The U.S. government rolled out its toughest restrictions yet on travel to Cuba on Tuesday, banning educational group tours and cruise liners from going to the island in a bid to ban all non-family travel to Cuba.
The new regulations from President Donald Trump's administration mark a rapid turnaround from his predecessor, former President Barack Obama, who took steps to restore relations between the two countries starting in 2014. Trump's administration promised a crackdown was coming months ago.
The new regulations take effect Wednesday, June 5. Anyone with travel plans booked before that date will be allowed to continue, though it's unclear how the regulations will affect cruises headed to Cuba starting Wednesday.
The ban on educational group tours, or “people-to-people” visits, will make it nearly impossible for U.S. travelers to visit Cuba. Traveling to Cuba requires one of 12 “categories of authorized travel,” and those people-to-people visits were the most popular. The administration previously banned individual people-to-people visits.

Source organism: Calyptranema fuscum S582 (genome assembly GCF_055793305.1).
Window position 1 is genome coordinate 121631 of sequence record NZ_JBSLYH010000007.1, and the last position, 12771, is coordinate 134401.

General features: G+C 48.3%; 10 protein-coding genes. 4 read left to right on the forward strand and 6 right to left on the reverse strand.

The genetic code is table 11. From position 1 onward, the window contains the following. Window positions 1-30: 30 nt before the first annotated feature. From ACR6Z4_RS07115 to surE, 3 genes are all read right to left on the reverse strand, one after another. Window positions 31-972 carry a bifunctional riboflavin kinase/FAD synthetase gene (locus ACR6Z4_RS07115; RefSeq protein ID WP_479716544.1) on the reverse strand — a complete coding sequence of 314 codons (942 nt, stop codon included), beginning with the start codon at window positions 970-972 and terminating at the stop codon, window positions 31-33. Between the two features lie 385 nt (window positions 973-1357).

It leaves “support for the Cuban people” as one of the few feasible ways for U.S. citizens to visit Cuba, though that exception is based largely around humanitarian efforts. And there's no telling how long that may remain.
The new regulations also ban private planes and boats from visiting the island. Commercial airlines like Delta, JetBlue, American, and United can continue operating flights to Havana (HAV). But with it becoming all but impossible for tourists to visit, those flights may not last much longer.
The U.S. State Department painted the new restrictions as a way to stop U.S. dollars from flowing to a communist country.
“Veiled tourism has served to line the pockets of the Cuban military, the very same people supporting Nicolas Maduro in Venezuela and repressing the Cuban people on the island,” the State Department said in a statement.
If your trip to Cuba is already booked, you're in luck. If not, you might have missed your chance.
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